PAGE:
Mr. Cristhian Fabian Uriona Herrera works as the Regional Coordinator for the IT and Information Systems Unit at the Bolivian Catholic University in Cochabamba, Bolivia, specifically in the area of academic planning. As a professor and Head of Computer Systems, he develops curriculum on information technology in his area of expertise and publishes in academic journals. His research on software development and the People Capability Maturity Model often appears in the ACTA NOVA journal and the PERSPECTIVAS journal, respectively.
Mr. Uriona’s background in higher education management, coordination, and development made him a model candidate to participate in the U.S. Department of State’s International Visitor Leadership Program (IVLP) administered by the Institute of International Education, titled “100,00 Strong in the Americas.” This project centered around Expanding Hemispheric Exchange in Higher Education and was carried out in March of 2017.
During his time in the U.S., Mr Uriona reviewed best practices in higher education management, discussed some of the latest learning management technologies that are being developed, and examined the role of government in education. Mr. Uriona observed operations at several colleges/universities in the state of Utah and explored programs with a focus on distance learning methods. His group met with a myriad of professional resources, including the Utah State Board of Regents, Utah System of Higher Education, Instructure, Westminster College, the University of Utah, Utah State University, and the Utah Education Network.
One exceptional meeting for the 100,00 Strong IVLP group was meeting with Ms. Tami Pyfer, Education Advisor to the Utah State Governor’s Office , to discuss the role it plays in education in Utah and a number of the educational initiatives the office had implemented or promoted across the state during Gov. Gary Herbert’s administration.
Highlights of Mr. Uriona’s trip include attending an NBA Basketball Game in Utah’s Vivint Smart Home Arena (Utah Jazz vs. New Orleans Pelicans) and meeting Utahns through UCCD’s Home Hospitality Program. Mr. Uriona recalls the kindness, warmth and respect with which he was greeted.
After he visited Utah, Mr. Uriona had a renewed sense of purpose in his work as the IVLP meetings and resources increased his knowledge as an educator. Additionally, he felt a greater connection to his community, and a clearer understanding of how his role in the community impacts others. He is happy to say he volunteers more since visiting Utah and seeks out opportunities to share his thoughts at public events. For example, he presented two projects to incorporate topics related to STEM and Distance Education that could possibly be implemented in the University where he works. Both projects were born as a result of his visit to Utah and the meetings he had. He is glad he had the opportunity to visit Utah and regularly shares his experience in Utah with others.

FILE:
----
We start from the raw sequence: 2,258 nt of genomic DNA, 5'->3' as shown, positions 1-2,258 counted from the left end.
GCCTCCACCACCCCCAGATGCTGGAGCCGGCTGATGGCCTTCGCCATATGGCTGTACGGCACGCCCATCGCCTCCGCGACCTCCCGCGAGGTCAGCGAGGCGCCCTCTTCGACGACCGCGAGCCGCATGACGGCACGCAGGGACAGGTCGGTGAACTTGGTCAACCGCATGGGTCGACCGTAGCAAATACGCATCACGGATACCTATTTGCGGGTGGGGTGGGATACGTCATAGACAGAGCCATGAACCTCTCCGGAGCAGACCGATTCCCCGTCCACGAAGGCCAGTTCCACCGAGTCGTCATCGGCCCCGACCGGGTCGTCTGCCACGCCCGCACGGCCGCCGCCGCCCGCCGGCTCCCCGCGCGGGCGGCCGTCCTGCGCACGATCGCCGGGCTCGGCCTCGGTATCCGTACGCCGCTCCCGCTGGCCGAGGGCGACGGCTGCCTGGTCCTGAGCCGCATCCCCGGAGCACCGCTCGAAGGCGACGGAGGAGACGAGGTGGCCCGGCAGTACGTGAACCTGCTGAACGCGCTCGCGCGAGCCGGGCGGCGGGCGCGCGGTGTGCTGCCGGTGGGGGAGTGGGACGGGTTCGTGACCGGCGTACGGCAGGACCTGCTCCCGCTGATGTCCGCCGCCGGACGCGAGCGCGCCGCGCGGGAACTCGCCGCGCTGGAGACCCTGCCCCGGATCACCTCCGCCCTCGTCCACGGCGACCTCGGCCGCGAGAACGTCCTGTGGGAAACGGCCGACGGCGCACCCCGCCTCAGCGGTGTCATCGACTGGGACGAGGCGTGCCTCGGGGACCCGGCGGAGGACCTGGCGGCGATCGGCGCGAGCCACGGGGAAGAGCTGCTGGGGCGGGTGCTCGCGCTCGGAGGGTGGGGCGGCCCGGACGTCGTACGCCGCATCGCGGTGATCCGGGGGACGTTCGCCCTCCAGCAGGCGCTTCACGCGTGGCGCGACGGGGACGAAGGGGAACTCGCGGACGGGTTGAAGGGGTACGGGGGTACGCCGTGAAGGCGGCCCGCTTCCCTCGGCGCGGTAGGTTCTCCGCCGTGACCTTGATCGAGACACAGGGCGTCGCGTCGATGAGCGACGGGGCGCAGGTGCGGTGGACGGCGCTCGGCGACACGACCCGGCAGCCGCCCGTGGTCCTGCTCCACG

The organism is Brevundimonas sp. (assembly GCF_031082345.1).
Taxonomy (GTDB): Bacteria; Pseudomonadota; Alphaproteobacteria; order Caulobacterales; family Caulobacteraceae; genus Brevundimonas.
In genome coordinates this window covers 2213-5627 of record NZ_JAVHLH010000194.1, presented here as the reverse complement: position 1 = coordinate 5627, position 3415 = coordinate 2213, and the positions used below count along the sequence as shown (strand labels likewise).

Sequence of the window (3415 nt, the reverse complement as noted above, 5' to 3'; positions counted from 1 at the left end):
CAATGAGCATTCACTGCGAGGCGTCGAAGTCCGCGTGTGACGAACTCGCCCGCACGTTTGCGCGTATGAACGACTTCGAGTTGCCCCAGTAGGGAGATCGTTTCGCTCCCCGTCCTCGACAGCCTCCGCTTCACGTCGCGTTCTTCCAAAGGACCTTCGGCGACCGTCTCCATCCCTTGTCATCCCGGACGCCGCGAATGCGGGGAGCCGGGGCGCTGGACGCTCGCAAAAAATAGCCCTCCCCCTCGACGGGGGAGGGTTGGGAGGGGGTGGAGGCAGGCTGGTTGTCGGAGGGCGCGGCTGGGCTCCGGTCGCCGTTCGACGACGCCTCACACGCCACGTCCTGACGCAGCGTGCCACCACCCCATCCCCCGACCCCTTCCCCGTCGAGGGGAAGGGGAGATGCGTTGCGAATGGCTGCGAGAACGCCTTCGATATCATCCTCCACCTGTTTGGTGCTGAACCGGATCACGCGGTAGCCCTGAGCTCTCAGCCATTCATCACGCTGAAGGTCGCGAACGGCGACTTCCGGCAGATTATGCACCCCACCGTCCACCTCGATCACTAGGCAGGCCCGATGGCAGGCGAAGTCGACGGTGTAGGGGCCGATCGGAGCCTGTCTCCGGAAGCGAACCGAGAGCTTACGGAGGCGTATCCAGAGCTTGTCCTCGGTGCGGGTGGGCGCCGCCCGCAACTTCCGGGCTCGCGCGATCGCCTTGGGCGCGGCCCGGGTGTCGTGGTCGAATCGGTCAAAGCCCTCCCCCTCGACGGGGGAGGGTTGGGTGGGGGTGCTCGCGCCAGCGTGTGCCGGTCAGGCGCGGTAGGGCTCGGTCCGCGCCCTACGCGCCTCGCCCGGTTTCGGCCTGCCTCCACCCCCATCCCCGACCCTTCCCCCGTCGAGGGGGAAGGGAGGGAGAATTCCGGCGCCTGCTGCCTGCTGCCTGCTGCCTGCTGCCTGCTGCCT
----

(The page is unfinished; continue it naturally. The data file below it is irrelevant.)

According to Mr. Uriona, the knowledge he gained in Utah on how to plan and implement massive online courses prepared him to navigate the effects of both the COVID-19 pandemic and the current political climate in Bolivia. He said, “Thanks to my visit to Utah, I was able to propose ways of working online and propose tools that [helped] other areas… teach virtual classes.”
In the face of these overwhelming obstacles, Mr. Uriona has managed to provide students at his university with access to the tools they need to progress in their learning goals. For many of these students, access to education means crossing the line from destitution to opportunity. We send our sincerest thanks and admiration to Mr. Uriona and educators like him who work tirelessly to ensure access to higher education, even in the midst of converging crises.